Caryl Churchill’s Top Girls starts immediately after the defining action of the play, in which protagonist Marlene gets a promotion. In this way, the play is aggressively Brechtian from the beginning. The infamous opening scene features women from several different time periods and levels of existence, all well known for having faced adversity in their womanhood and their ambition as women. This scene feels like a separate play within itself, as it in no way contributes to the rest of the story; the characters are not recurring and the discussion is not brought up again. It is only concept. The figures from history converse about the ills of their lives at the hands of pathetic men: Griselda’s husband does not value himself enough to trust that Griselda will be faithful to him and thereby feels as though he must test and torture her, the women in the Emperor’s palace are beaten by the Emperor with sticks so that they will not have daughters, and the Cardinals are so baffled by the notion of a woman being as close to God as a man that Pope Joan is stoned to death when her womanhood is revealed through her pregnancy. The commentary quickly becomes concerned with the toxicity of the patriarchy, as whenever success is to be had, the women have to assume the undesirable traits of male oppressors in order to be taken seriously, risking personal and emotional vacancy. For example, Lady Nijo tells: “… when His Majesty came in Genki seized him and I beat him till he cried out and promised he would never order anyone to hit us again” (38). In order to correct the wrongs that were done to her, Lady Nijo recognizes that she must become violent, since communicating verbally, rationally, will not be effective with The Emperor. The narrative is echoed amongst the six at the dinner table, and the party ends abruptly with Joan praying as others are sick or worried sick.
Many of the characters in this play are only introduced for the purpose of fulfilling the narrative – even outside of the dinner party scene. In Act 2, Scene 1, Marlene and the audience are introduced to Mrs. Kidd, the wife of the man whose job Marlene has just been promoted to. She attempts on behalf of her husband to manipulate Marlene into simply handing him his old job back after seeing that he cannot handle being replaced by a woman: she says, “… he’s got a family to support. He’s got three children. It’s only fair” (69). After demonstrating her husband’s pathetically entitled nature, she is dominated in conversation by Marlene and, much like the ladies at the dinner party, is never heard from again. Concerning the structure of the dialogue, there are innumerable moments where characters are speaking over one another, creating a cacophony that confuses and disengages the audience from what it being said. Often times, the overlapping of dialogue occurs when the content of the dialogue has to do with the plot as opposed to the narrative. In Act 2, Scene 2, Joyce and Marlene argue about their pregnancies. Joyce says: “… if It’d sat down all day with my feet up I’d’ve kept it / and that’s the only chance I ever had because after that -”, while in between ‘it’ and ‘and’, Marlene cuts her off, starting, “I’ve had two abortions, are you interested?” (92). However, when the same two characters are speaking moments later about Joyce’s despicable ex-husband, they do not overlap one another at all; each line is clear and complete.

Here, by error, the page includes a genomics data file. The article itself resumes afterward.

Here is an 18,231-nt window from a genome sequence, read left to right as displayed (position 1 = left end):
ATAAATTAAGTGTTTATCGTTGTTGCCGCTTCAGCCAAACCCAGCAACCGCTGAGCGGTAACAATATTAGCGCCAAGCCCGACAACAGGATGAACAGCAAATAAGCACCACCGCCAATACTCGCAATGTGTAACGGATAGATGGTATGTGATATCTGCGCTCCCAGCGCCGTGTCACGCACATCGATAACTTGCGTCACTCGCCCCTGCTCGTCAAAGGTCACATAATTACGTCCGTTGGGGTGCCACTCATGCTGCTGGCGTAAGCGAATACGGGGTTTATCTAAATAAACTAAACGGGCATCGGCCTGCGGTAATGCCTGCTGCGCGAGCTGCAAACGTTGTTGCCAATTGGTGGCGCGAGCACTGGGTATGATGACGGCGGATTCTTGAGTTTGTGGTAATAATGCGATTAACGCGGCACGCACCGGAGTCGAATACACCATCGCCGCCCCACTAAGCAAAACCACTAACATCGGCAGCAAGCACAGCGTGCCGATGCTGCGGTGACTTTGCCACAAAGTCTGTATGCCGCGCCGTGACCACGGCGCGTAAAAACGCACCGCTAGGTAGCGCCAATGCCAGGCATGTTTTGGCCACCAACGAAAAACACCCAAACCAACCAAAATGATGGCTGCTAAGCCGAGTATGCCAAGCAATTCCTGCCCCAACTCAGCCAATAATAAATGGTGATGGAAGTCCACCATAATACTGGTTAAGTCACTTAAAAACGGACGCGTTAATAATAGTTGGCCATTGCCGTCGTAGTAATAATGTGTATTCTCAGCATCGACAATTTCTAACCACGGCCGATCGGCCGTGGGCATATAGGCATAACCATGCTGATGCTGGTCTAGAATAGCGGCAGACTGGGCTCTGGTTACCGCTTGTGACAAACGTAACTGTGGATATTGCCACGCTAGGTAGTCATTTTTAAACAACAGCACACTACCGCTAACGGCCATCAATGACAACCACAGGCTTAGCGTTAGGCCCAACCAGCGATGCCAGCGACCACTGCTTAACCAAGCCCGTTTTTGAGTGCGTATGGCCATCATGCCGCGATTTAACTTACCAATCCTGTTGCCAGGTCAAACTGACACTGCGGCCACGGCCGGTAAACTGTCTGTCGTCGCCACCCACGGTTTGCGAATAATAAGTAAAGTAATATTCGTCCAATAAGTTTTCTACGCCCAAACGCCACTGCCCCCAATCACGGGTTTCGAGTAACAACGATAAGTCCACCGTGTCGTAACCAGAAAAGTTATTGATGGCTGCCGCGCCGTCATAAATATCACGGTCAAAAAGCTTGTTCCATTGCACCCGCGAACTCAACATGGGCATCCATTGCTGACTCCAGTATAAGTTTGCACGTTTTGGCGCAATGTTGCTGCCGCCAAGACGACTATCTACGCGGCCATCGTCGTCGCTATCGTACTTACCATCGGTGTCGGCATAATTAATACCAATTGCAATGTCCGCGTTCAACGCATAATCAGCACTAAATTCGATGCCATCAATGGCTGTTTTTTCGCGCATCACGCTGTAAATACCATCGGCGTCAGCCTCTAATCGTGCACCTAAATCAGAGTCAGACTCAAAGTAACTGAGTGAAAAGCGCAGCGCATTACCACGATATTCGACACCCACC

Although the form of Brechtian theatre has remained largely the same in the forty years between when Life of Galileo and Top Girls were written, its characteristics (specifically the emphasis of narrative over plot) have evolved in a few ways, as clearly demonstrated by the two plays when held in juxtaposition. For example, the narrative of the play has become more specific over time. While Galileo dealt with the importance of accepting truth in an evolving world, an abstract and broad struggle, Top Girls is focused on the damaging emotional effects of the patriarchy, a specific social issue. As far as plot goes, Brecht’s Galileo ironically seems to be more plot-heavy than Top Girls, perhaps because Churchill learned from Brecht that she could get away with telling a story with no plot. Life of Galileo, while not based in action by any means, does follow a journey: Galileo must find a way to get the truth out there. One scene goes logically into another following the timeline of Galileo’s life. However, in Top Girls, arguably the only plot point that is not explained in exposition is Angie’s schemes to spend time with her ‘Auntie’ Marlene. For the first act, each scene in this play is a completely different set of characters and does not have anything to do with the next; in this way, Top Girls is more ascribable to the thoughts of epic writer Doblin, who said that “with an epic work, as opposed to a dramatic, one can as it were take a pair of scissors and cut it into individual pieces, which remain fully capable of life” (“Brecht on Theatre”, 70). Finally, the narrative purpose is discussed much more blatantly in Life of Galileo than in Top Girls. In Galileo, characters often have conversations about exactly what the narrative is concerned with, as in the aforementioned conversation between Galileo and the Philosopher in Scene 4. The play is littered with the word ‘truth’. Contrastingly, when Churchill writes Top Girls, she does not write the word “patriarchy” once, instead choosing to have a more subtle discussion, in which the women in the play do not address and may not even be aware of the central issue. This is somewhat regressive from Brecht’s point of view, as he praises the “bold fundamental thesis” of the plays of Georg Kaiser (qtd. in Hecht, 64), whose work he lauds as the immediate precursor to epic theatre. He said in a radio interview that, “… before Kaiser, plays depended essentially on suggestion, whereas Kaiser appeals to the reasoning power of the public” (Hecht, 65).
However, while the aspect of narrative in epic theatre has evolved somewhat in the decades between Brecht and Churchill, the effect remains the same: the consumer of the play becomes bothered by the underlying issue and is moved to action. In today’s society, the most important function of art is its ability to motivate change, and the narrative issues of Brecht’s Life of Galileo and Caryl Churchill’s Top Girls both hold significant relevance in the context of our current political climate. Where traditional dramatic theory offers (what is viewed as necessary) escapism, epic theatre knows that it must prevent escapism by any means necessary in order to continue stimulating progress. The priority of a story’s narrative over its plot is thereby the complete epitome of epic theatre: it has a purpose, a stance, an unrelenting agenda.